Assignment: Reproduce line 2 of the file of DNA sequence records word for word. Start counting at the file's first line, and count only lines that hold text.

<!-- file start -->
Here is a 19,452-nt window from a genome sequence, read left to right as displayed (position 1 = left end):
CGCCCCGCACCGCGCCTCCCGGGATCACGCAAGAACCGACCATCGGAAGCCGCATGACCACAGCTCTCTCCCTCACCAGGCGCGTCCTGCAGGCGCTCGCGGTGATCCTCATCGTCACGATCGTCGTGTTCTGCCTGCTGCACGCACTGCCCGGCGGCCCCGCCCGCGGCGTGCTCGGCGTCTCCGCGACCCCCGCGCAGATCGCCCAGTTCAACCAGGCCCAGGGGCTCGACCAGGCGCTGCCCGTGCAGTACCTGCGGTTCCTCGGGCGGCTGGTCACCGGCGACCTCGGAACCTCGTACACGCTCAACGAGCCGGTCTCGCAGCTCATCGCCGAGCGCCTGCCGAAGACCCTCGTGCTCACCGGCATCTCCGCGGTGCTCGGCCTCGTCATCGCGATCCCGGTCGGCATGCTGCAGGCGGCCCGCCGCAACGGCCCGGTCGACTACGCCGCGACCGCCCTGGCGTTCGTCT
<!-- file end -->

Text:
CGCCCCGCACCGCGCCTCCCGGGATCACGCAAGAACCGACCATCGGAAGCCGCATGACCACAGCTCTCTCCCTCACCAGGCGCGTCCTGCAGGCGCTCGCGGTGATCCTCATCGTCACGATCGTCGTGTTCTGCCTGCTGCACGCACTGCCCGGCGGCCCCGCCCGCGGCGTGCTCGGCGTCTCCGCGACCCCCGCGCAGATCGCCCAGTTCAACCAGGCCCAGGGGCTCGACCAGGCGCTGCCCGTGCAGTACCTGCGGTTCCTCGGGCGGCTGGTCACCGGCGACCTCGGAACCTCGTACACGCTCAACGAGCCGGTCTCGCAGCTCATCGCCGAGCGCCTGCCGAAGACCCTCGTGCTCACCGGCATCTCCGCGGTGCTCGGCCTCGTCATCGCGATCCCGGTCGGCATGCTGCAGGCGGCCCGCCGCAACGGCCCGGTCGACTACGCCGCGACCGCCCTGGCGTTCGTCT